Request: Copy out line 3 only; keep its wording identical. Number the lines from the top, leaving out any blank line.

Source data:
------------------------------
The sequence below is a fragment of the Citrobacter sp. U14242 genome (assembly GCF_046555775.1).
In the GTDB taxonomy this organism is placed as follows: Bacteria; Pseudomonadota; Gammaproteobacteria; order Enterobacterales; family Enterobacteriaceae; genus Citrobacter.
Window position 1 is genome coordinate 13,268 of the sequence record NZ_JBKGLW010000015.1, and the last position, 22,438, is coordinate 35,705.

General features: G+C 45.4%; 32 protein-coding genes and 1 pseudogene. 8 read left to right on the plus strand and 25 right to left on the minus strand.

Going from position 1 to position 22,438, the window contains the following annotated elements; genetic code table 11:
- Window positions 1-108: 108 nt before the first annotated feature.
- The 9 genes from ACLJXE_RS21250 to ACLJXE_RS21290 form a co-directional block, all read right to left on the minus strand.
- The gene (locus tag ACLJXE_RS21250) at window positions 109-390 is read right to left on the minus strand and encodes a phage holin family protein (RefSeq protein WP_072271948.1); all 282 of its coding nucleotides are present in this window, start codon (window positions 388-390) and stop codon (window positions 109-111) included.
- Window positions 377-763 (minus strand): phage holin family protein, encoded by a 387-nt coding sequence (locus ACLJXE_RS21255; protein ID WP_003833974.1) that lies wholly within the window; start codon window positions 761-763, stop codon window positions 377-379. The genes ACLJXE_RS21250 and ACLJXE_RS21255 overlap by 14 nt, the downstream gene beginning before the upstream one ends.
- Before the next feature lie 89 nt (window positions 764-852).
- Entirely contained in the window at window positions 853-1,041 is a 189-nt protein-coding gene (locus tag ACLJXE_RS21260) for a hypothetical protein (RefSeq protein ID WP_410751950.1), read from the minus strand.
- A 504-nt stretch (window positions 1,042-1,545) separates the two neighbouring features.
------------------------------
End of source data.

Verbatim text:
Window position 1 is genome coordinate 13,268 of the sequence record NZ_JBKGLW010000015.1, and the last position, 22,438, is coordinate 35,705.